Short-Termism is Harming Our Nation

Sheila Bair, head of the FDIC since 2006, is ending her five-year term with a bang: this last weekend she's on the cover of the New York Times magazine with a long interview and she published a 4-page (web-length) op-ed in the Washington Post.

Ms. Bair has been portrayed as the “difficult” member of the White House economic team (for instance in the movie "Too Big to Fail" by New York Times reporter Andrew Ross Sorkin) because not only did she see the problem in advance and warn about it before it happened, giving the lie to the revisionist “no one saw/could-have-seen-it beforehand,” she argued against the pro-bondholder slant of the rest of the financial team. She believed that depositors/taxpayers should be the ones protected and that "market correction," in other words investors losing money, is what the bondholders needed. They needed to learn a lesson about risk management.

The main message of her op-ed is that our country is suffering from "short-termism." The financial industry and our political system focus almost exclusively on improving short-term profits and avoiding short-term losses, completely ignoring the long-term effects on our nation. If this doesn't change we are doomed to suffer, at minimum, another major financial crisis. That's as far as Ms. Bair goes in her article, but it is clear to me that this short-termism is hastening the decline of the United States.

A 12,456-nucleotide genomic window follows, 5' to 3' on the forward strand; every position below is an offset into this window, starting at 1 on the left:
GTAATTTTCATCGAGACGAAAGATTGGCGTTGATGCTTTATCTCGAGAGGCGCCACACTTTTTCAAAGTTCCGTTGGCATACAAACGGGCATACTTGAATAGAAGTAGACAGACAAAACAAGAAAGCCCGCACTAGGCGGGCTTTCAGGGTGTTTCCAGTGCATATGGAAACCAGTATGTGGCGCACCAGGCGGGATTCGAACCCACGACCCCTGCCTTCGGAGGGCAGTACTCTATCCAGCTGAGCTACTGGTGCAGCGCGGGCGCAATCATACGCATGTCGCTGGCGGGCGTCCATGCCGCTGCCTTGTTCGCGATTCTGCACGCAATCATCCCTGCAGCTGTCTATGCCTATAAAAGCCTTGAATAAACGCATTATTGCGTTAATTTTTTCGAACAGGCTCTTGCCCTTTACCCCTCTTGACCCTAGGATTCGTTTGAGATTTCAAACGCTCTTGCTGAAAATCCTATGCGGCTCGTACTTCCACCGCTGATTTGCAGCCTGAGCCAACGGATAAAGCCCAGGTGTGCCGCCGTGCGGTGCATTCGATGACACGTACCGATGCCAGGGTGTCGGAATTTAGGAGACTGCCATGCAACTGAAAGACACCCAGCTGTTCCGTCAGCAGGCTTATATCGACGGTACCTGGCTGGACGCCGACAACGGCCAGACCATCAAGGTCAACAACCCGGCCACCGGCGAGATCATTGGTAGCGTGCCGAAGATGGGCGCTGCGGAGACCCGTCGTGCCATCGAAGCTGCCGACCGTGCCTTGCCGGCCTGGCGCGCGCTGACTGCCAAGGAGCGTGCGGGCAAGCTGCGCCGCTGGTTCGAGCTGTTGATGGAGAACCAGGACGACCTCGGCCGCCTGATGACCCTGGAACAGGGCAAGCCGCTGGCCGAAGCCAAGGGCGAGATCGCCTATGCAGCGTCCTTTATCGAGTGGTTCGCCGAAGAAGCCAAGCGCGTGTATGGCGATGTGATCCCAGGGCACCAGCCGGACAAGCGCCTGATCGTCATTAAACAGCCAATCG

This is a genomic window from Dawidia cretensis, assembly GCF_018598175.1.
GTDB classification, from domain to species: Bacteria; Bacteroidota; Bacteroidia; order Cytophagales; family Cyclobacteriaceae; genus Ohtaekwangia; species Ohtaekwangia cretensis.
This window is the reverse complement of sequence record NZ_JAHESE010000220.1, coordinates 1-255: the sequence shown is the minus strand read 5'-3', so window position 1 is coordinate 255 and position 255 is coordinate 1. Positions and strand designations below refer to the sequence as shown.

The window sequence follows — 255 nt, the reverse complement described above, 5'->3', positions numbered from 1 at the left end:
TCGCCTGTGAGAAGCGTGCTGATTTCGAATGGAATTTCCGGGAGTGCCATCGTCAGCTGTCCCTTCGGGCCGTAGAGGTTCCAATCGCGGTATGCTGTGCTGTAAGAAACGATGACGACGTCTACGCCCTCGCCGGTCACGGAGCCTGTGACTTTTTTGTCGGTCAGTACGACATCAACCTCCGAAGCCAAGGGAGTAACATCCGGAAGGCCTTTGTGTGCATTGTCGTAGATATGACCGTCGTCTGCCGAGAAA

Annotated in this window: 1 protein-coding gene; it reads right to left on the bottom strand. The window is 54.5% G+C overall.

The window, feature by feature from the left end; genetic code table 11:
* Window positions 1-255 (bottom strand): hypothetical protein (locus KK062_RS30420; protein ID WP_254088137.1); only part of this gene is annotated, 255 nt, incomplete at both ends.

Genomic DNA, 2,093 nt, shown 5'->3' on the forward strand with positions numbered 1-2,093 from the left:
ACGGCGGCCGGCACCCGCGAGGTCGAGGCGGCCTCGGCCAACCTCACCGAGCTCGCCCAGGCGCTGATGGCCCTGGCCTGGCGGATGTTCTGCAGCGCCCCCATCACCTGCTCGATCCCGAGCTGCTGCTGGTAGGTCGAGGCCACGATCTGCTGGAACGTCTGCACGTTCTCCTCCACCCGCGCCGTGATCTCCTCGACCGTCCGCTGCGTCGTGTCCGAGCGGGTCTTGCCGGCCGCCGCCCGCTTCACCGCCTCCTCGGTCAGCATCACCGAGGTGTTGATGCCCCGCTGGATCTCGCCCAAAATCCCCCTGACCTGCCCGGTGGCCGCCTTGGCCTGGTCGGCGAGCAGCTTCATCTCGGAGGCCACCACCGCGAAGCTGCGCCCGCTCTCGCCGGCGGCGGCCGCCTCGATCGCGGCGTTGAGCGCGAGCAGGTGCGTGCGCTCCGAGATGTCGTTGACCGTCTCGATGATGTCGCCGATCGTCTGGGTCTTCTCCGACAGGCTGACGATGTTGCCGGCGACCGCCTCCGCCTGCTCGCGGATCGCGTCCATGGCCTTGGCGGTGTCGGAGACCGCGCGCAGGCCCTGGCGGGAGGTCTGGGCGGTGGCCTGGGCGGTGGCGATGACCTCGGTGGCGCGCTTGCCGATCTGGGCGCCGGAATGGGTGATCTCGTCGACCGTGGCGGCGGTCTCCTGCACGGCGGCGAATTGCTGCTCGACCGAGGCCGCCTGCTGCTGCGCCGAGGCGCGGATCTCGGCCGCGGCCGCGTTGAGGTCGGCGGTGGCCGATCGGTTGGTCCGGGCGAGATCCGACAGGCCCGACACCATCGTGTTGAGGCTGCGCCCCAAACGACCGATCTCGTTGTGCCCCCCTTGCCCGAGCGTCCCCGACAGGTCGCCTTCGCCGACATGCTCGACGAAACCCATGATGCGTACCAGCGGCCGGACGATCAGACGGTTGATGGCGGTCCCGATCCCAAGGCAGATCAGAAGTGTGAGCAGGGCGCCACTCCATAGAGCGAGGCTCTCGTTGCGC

Both articles are very worth reading to help understand what happened to cause the Great Recession, and what the policies enacted in response have accomplished. But for convenience here's the opening of her op-ed:
The nation is still struggling with the effects of the most serious financial crisis and economic downturn since the Great Depression. But Wall Street seems all too ready to return to the same untenable business practices that brought it to its knees less than three years ago. And some in government who claim to be representing Main Street seem all too ready to help.

Already we have heard rationalization of the subprime mortgage debacle and denigration of those of us who have advocated long-term, structural changes in the way we regulate the financial industry. Too many industry leaders, as well as some government officials, compare the crisis to a 100-year flood. “Who, us?” they say. “We didn’t do anything wrong. Nobody saw this coming.”

The truth is, some of us did see this coming. We tried to stop the excessive risk-taking that was fueling the housing bubble and turning our financial markets into gambling parlors. But we were impeded by the culture of short-termism that dominates our society. Our financial markets remain too focused on quick profits, and our political process is driven by a two-year election cycle and its relentless demands for fundraising.

I’ve had a unique vantage point during my five-year term as chairman of the Federal Deposit Insurance Corp., from the early failure of IndyMac Bankto the implementation of reforms designed to ensure that no conglomerate ever again is deemed “too big to fail.”